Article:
Danny: What annoys me more than anything is that we were told we shouldn’t have “personal responsibility” as a lyric because it was like telling people what to say, think and do and now I am glad we didn’t listen to him because, personal responsibility is exactly what it is, what do you think? It is taking your own responsibility and the whole point is listening to the song and question this thing. I am sat here drinking wine and it is my personal responsibility.
Darius: The whole ‘Controlling Crowds’ project was during a very difficult time for anyone in this strange and moral world lead by obviously moral leaders.The lyrics made sense in that time world, morally world, leaders, the lyrics made sense in that time where there was something strange about our leaders? You got me thinking now… Rome invented the Pope and that is the mad thing. I was seeing a very interesting program about Emperor Constantine, he murdered his wife and son, he was a murderer, it was a period of utter madness and then he started Christianity and used it to beat the enemy. Now the Pope has a Twitter account… brilliant. I can’t stand religion and let me tell you why, I can’t fucking stand the fact that Christians, Muslims and Jews make fun of the Greek Gods. How dare they say that it is weird that there was a Greek God of wine or of orgies? Why is there any difference or is it any more weird than they having a God with a fucking load of prophets? How can you judge all the prophecies and fables? It is madness and moreover, it makes everyone feel guilty in the end. There is some fucking twisted idea of this God thing.
Pollard: It is about personal freedom in an era that is so fucked and you want to be able to do what you want to do, that’s it. Being able to live your life the way you want to and trust yourself without being a sort of masquerade. For example the media loves to portray America as a country of freedom saying there are less murders because there are more guns… I love it there but it was Rome first, then England and now America that is ruining the world, you can take your pick where is it all started. Every single country is ruining the world.
Danny: If you wake up in America tomorrow you will be dead.
Pollard: In Mesopotamia they had terms for the words sin and evil that we use today. In aramaic the original word for sin is an archery term that means you missed your mark, try again. Whenever you said the word sin in aramaic, what Moses and Jesus spoke, they had an organised group of old people who were talking about problems that you could had and walked you through them with wisdom. Evil, is when you missed the target completely and you have to realign your life. Those are fact on the origins of those words and religion has taken it to make you feel guilty rather than you just messed up, try again, don’t think about it, you are not gonna go to hell. Something so fundamental has been turned into this.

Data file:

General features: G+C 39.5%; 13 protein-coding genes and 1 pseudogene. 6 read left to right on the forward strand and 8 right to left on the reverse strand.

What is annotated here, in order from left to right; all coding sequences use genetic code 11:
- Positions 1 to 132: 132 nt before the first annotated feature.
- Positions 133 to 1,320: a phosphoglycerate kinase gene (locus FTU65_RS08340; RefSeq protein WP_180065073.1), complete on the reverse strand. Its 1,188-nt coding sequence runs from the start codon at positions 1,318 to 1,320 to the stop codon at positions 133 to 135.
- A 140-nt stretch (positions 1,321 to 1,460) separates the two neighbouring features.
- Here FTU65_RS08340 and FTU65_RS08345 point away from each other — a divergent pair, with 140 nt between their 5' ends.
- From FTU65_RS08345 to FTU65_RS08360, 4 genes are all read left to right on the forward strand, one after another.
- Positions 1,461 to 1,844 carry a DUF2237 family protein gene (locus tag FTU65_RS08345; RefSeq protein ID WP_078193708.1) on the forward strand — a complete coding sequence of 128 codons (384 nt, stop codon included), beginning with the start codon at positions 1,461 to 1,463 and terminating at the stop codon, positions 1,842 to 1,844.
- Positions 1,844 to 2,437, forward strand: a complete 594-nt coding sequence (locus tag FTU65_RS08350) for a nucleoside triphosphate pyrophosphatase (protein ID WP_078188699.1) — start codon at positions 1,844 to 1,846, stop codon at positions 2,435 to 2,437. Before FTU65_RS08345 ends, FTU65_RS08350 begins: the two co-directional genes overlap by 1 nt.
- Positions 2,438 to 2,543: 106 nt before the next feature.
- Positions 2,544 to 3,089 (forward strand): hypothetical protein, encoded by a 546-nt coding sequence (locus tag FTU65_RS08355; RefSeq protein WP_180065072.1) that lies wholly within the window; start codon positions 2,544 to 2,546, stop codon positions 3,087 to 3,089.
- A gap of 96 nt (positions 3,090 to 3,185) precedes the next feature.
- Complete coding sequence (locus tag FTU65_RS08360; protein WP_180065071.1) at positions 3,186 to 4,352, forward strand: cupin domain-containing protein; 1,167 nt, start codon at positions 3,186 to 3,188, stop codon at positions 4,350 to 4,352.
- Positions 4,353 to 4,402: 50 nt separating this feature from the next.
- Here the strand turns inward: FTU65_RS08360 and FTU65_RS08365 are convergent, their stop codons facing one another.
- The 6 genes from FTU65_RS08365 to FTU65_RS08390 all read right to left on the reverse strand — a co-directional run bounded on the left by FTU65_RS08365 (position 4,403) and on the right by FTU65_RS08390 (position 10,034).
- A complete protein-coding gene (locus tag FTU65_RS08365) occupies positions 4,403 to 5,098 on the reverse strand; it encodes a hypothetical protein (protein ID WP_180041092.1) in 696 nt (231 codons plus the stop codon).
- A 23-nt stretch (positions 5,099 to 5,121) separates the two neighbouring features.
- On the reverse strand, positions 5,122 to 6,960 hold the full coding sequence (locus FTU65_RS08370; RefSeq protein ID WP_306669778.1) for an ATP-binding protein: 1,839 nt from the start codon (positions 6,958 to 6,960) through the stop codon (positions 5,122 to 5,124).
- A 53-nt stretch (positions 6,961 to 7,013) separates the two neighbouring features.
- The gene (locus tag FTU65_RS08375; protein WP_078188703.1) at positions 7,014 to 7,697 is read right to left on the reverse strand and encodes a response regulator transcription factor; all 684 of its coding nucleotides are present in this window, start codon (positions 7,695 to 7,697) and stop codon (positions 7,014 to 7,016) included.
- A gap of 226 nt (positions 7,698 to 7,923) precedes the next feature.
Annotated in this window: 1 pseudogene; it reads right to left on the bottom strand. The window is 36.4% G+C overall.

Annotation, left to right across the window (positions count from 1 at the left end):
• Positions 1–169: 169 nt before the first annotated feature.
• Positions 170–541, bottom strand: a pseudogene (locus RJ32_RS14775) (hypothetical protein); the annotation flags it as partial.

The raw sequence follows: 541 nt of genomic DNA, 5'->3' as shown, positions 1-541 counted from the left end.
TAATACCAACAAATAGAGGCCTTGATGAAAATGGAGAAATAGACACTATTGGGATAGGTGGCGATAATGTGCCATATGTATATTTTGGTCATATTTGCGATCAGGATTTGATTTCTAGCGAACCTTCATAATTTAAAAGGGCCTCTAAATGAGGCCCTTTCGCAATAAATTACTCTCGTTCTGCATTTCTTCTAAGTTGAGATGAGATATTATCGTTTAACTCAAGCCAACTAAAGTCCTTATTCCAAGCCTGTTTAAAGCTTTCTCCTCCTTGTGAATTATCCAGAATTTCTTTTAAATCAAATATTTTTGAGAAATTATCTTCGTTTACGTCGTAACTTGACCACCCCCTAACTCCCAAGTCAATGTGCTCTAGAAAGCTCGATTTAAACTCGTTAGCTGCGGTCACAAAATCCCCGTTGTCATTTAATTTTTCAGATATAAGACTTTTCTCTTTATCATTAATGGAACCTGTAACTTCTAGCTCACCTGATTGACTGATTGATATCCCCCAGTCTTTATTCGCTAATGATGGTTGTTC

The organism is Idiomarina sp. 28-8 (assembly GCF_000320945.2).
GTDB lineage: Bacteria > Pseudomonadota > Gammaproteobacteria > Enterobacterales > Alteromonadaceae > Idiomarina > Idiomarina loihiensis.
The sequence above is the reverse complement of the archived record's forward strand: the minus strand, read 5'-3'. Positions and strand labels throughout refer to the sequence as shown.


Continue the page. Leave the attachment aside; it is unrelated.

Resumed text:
1999’s ‘TAKE MY HEAD’ IS YOUR LEAST FAVOURITE ALBUM. DOES HAVING YOUR OWN RECORD LABEL MAKE THINGS EASIER FOR YOU NOW?
Danny: We never liked that album, it was a bad time for us.
Darius: We are working with a label that deals with independents. It is brilliant and it has an independent way of thinking. This makes a profound difference for us, I will never ever sign to a major label company ever again in my life. The freedom and the passion of the people involved who actually love music and stick with you is amazing. Companies like Warner Bros. do the first video, single, it goes to radio and then the album. Two weeks later they go like “Thank you guys, we have got the Red Hot Chili Peppers to do now” and every single band has the same treatment. We already had two videos and singles and we just recorded the third video, ‘Stick Me in My Heart’. Promotion is going on every week from different countries and they are all working really hard. To be honest with you Archive is our world and we enjoy it more than ever. We have got the new album coming out in June and we are touring next year.
Pollard: They look after us and work for us without us having anything to do for the first time. They license individually to every territory to companies and they do their best to make it successful. It is more than you can ask for especially in these days and age where there are so many 360° deals like Live Nation does and fortunately because people love our music, even if we will make it in America, we will never go for a 360° deals this is the beauty of the foundation of Archive, something so strong that we don’t have to listen to those people and hopefully we will never have to.
YOU HAVE HUGE SUCCESS IN EUROPE. DOES IT BOTHER YOU THAT YOU’RE NOT AS POPULAR IN THE UK?
Danny: We never had anything solid in the UK before. We did not know what we were doing.
Darius: No because we are excited to conquer it now with the new label. We messed up so bad in the past, we had two big deals, half a million in one record company and two hundred and fifty thousand in another so I understand they are scared. In the future we are gonna be touring the UK and playing in Ireland for the first time before a bigger tour in autumn. Hopefully we will perform at festivals as well, I hope we get Glastonbury, just a little tent. I am also very excited about Glasgow in April. When we played in Milan the first time, there were fucking 40 people, this year was sold out and next time there will be 250.000. It helps when you are playing because you express your whole as a band, it gets people, there is only so much that you can do with a CD.
Danny: The fans who are gonna turn up will love it.
See part two of the interview on Hunger TV soon.